Réseaux sociaux : la surveillance des employés explose. Selon le Gartner, le nombre d'entreprises surveillant l'utilisation des réseaux sociaux en interne va être multiplié par six d'ici trois ans.
De nombreux outils devraient émerger pour répondre à ce nouveau besoin. En 2015, selon le Gartner, trois entreprises sur cinq vont surveiller ce que font leurs employés sur les réseaux sociaux. C'est six fois plus qu'aujourd'hui. Who Has Your Back? 2013. Contents: Download Report Download the complete Who Has Your Back?
2013 report as a PDF. Executive Summary When you use the Internet, you entrust your conversations, thoughts, experiences, locations, photos, and more to companies like Google, AT&T and Facebook. Tracking Sensors Invade the Workplace. Sociometric Solutions - Organizations for Humans. Lifelogging : badges sociométriques. Augmenter notre intelligence émotionnelle. Par Hubert Guillaud le 15/09/11 | 6 commentaires | 5,626 lectures | Impression Comprendre notre intelligence émotionnelle, c’est ce à quoi s’attache Rosalind Picard directrice du Groupe de recherche sur l’informatique affective au Massachusetts Institute of Technology (MIT) et cofondatrice d’Affectiva, une start-up spécialisée dans les technologies de mesure de l’émotion.
Et ce n’est pas si simple, comme en a rendu compte Sally Adee pour le NewScientist… Lors de son interview avec Rosalind Picard, la journaliste du New Scientist a été invitée à chausser un prototype de paire de lunettes mise au point par Affectiva. Cette paire de lunettes a pour fonction d’aider celui qui la porte à décoder les émotions de la personne avec qui il discute (voir le schéma du New Scientist). Les lunettes sont équipées d’une petite caméra qui surveille 24 points du visage de son interlocuteur et leurs mouvements pour le décrypter. Image : la technologie d’Affectiva. Image : Sociometrics Solutions. Workrights. +Citizen. What if Your Boss Tracked Your Sleep, Diet, and Exercise? Photo: Jim Merithew/Wired Inside most companies, the typical health and wellness program includes regular blood pressure checks, a list of fresh foods for the office fridge, and some sort of exercise guru who shows up every so often to tell people they should work out more.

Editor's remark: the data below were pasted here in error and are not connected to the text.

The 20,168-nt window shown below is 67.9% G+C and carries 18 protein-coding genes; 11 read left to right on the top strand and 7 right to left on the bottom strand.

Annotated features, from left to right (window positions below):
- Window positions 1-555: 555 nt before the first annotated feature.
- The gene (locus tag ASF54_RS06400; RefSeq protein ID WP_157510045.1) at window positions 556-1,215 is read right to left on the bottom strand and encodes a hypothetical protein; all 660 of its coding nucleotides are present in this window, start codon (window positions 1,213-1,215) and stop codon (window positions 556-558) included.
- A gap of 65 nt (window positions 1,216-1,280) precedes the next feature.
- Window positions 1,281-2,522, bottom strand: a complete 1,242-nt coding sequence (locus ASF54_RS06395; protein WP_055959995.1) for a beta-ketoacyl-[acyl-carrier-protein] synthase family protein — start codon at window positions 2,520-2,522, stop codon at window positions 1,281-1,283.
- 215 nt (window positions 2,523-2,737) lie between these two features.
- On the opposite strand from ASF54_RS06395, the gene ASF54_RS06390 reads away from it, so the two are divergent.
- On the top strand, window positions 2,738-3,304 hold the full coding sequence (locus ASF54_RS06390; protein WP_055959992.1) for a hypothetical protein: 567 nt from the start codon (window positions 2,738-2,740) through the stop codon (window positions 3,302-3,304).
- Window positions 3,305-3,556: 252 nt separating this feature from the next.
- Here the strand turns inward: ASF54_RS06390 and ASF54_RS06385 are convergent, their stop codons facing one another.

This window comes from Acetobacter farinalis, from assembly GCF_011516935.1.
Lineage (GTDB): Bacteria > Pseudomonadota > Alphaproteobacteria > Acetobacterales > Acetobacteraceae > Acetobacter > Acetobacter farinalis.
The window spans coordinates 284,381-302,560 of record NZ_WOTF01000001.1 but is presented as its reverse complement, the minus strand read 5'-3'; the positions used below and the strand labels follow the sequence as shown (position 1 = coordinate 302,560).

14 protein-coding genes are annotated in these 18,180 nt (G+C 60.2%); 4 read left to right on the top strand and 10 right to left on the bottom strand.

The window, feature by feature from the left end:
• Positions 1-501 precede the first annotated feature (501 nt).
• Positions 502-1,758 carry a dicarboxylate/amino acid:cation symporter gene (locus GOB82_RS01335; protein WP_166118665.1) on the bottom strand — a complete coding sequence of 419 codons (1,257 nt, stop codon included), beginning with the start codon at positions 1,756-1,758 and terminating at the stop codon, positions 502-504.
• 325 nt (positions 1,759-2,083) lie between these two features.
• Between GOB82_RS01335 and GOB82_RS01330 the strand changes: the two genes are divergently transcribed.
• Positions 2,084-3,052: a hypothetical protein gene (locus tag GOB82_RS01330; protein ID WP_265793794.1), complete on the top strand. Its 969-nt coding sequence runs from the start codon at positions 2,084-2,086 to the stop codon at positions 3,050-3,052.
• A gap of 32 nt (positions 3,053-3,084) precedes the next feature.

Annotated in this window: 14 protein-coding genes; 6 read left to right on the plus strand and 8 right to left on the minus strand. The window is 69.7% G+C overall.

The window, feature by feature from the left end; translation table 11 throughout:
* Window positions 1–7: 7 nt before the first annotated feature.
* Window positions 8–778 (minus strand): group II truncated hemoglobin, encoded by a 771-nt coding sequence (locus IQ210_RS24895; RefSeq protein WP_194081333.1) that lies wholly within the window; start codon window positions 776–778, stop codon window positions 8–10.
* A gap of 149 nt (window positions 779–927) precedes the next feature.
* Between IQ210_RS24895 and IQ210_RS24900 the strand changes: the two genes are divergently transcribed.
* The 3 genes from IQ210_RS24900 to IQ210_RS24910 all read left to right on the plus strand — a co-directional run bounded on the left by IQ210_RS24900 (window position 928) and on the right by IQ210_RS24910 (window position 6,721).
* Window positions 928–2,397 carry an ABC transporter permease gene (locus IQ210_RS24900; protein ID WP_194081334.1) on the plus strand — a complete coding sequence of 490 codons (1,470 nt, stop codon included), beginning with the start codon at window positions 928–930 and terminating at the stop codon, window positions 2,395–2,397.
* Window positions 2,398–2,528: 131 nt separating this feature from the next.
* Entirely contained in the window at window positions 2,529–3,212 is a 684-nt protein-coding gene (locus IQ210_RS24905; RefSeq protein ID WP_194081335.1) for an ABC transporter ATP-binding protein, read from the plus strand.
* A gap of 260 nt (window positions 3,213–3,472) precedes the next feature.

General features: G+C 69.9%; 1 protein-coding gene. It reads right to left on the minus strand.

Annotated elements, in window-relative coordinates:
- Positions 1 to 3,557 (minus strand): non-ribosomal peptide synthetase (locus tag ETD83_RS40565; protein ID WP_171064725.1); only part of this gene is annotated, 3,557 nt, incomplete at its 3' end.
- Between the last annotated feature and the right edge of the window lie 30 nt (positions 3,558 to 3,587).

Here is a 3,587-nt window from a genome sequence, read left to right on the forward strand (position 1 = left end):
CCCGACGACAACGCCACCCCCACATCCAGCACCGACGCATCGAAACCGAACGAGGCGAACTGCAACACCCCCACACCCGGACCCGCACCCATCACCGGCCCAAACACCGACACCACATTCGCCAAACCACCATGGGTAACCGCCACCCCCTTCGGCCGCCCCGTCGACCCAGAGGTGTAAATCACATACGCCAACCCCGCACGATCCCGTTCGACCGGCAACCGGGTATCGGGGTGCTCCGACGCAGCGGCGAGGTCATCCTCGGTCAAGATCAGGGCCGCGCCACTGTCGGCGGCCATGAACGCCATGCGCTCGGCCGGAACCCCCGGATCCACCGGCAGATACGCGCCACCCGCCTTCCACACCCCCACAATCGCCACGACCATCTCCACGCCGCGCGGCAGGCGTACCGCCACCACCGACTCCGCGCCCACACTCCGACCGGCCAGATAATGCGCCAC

If you’re lucky, you might even get some coupons designed to encourage healthier eating — and cut company insurance costs. But at Citizen — a Portland, Oregon company that designs mobile technology — things are a little different. Employees at the company are now uploading data on how much they exercise, what they eat, and how much they sleep to a central server, as part of an effort to determine whether healthy employees are actually happier and more productive.
Wireless Home Music Systems and HiFi Music Players from Sonos. Measuring Employee Happiness Anonymously and Securely. Time Management & Productivity Tracking Software (Mac/PC/Android/Linux) Chris Dancy. The Quantified Man: How an Obsolete Tech Guy Rebuilt Himself for the Future. Chris Dancy has seen the future of work, and it looks bleak.
Photo: David Agee Tesco — the company that runs a chain of grocery stores across Great Britain — uses digital armbands to track the performance of its warehouse staff. A former Tesco employee told The Independent newspaper that the armbands provide a score of 100 if a task is completed within a given time frame, but a score of 200 if it’s completed twice that fast. “The guys who made the scores were sweating buckets and throwing stuff around the place,” he told the paper.
Tesco representatives said the devices allow users to switch into a “break mode” for up to 25 minutes a day. ‘If you can measure it, someone will, and that somebody should be you.’ — Chris Dancy That’s just one of the many ways that employers are using technology to track employee productivity. Dancy is connected to at least three sensors all day, every day.
And he thinks every white collar worker will need to adopt a similar regimen soon. The Workplace Apocalypse. Why Aren't College Students Using LinkedIn To Find Jobs? The jobless numbers in the U.S. remain an ongoing concern throughout the country.
For college students and recent graduates, often dubbed "millennials," the numbers are even worse. More than half of recent graduates are either unemployed or underemployed. Despite these figures, according to a recent survey, nearly half of current college students have never used LinkedIn - typically thought of as the social network for job seekers. This seems like a wasted opportunity - for both students and LinkedIn. I spoke to Dan Schawbel, founder of Millennial Branding, about the recent survey his firm conducted with AfterCollege. I believe that the LinkedIn numbers are low because students aren't thinking about networking until after they graduate and don't feel like they have enough contacts to add to their profiles since many don't have real work experience yet.
Digital Staffing: The Future of Recruitment-by-Algorithm - Tomas Chamorro-Premuzic. By Tomas Chamorro-Premuzic | 9:00 AM October 26, 2012 Americans are now spending more time on social networking sites than on all other sites combined.
Facebook alone has more than 1 billion users — that’s 15% of the world’s population and almost 50% of internet users, and they spend an average 15 minutes a day on the site. And that’s just one site; imagine if you added in Twitter, LinkedIn, Google+, Weibo, Renren, Orkut, and on down the list. As a consequence of spending so much time online, we now leave traces of our personality everywhere.